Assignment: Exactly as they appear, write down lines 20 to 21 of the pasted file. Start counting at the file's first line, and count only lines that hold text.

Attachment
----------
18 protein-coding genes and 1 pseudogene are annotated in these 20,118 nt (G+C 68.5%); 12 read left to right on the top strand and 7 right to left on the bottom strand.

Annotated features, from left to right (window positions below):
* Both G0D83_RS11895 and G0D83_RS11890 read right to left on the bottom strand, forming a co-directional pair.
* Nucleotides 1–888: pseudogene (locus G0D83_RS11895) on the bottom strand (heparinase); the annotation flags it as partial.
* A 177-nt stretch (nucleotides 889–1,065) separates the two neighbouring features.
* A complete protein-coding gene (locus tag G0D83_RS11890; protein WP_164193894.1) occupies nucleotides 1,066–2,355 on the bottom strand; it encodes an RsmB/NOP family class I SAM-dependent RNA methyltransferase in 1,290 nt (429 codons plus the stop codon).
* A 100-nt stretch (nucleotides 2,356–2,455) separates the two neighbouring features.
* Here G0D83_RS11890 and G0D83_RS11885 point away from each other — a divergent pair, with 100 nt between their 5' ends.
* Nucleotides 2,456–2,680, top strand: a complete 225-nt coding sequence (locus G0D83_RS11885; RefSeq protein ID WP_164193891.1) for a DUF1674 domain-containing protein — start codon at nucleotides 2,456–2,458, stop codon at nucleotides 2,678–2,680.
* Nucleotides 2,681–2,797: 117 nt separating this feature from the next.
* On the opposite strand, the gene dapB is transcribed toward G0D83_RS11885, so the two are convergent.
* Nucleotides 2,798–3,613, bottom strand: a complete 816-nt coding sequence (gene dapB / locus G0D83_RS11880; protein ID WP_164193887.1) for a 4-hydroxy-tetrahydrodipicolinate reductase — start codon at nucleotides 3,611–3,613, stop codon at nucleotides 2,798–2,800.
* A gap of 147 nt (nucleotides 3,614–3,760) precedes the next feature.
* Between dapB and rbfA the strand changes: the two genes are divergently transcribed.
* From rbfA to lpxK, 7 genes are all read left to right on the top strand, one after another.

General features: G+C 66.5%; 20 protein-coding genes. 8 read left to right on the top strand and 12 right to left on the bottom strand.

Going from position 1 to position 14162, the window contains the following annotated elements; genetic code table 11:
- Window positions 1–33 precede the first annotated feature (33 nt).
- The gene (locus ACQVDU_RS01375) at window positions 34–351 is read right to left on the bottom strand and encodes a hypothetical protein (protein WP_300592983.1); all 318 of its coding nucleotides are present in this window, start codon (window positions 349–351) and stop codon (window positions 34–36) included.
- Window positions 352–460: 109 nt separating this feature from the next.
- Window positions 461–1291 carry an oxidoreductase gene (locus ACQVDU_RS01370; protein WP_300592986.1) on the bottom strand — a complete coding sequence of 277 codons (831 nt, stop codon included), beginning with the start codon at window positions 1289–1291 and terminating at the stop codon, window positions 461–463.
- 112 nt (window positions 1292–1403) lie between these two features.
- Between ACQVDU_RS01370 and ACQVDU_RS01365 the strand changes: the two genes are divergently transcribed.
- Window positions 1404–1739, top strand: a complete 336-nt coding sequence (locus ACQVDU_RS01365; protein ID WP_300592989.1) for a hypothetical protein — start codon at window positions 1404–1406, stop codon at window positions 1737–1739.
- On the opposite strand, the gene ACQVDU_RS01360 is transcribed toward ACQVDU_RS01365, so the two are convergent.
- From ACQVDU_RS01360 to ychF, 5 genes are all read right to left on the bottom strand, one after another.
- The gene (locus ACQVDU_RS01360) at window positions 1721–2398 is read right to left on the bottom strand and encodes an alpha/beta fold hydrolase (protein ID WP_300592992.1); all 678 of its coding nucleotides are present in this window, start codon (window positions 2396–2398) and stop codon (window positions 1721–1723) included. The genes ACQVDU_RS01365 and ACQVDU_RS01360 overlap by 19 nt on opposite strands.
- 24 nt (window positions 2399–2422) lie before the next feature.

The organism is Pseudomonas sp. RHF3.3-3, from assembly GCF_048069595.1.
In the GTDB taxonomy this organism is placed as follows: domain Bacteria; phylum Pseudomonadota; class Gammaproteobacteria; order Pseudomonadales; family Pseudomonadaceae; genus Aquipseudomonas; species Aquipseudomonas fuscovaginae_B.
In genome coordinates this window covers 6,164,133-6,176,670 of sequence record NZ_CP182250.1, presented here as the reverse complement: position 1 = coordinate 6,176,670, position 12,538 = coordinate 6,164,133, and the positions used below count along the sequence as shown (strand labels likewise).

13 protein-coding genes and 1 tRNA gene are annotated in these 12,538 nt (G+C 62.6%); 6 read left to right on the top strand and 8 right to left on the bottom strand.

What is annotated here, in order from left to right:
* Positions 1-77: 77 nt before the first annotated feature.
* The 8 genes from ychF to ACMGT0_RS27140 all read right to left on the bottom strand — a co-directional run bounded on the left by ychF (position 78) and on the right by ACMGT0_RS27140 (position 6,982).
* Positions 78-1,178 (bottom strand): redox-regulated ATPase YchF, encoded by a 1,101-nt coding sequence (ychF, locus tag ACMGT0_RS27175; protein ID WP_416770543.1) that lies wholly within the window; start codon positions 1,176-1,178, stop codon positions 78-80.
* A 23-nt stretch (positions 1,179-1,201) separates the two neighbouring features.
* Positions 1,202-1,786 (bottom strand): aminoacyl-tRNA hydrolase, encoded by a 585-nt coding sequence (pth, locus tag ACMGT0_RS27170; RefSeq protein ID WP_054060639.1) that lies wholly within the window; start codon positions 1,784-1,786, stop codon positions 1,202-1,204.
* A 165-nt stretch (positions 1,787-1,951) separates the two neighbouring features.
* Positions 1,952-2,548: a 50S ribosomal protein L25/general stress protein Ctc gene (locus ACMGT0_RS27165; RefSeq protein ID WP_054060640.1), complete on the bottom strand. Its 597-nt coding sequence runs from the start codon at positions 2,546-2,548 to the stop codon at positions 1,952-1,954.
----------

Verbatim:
- Window positions 352–460: 109 nt separating this feature from the next.
- Window positions 461–1291 carry an oxidoreductase gene (locus ACQVDU_RS01370; protein WP_300592986.1) on the bottom strand — a complete coding sequence of 277 codons (831 nt, stop codon included), beginning with the start codon at window positions 1289–1291 and terminating at the stop codon, window positions 461–463.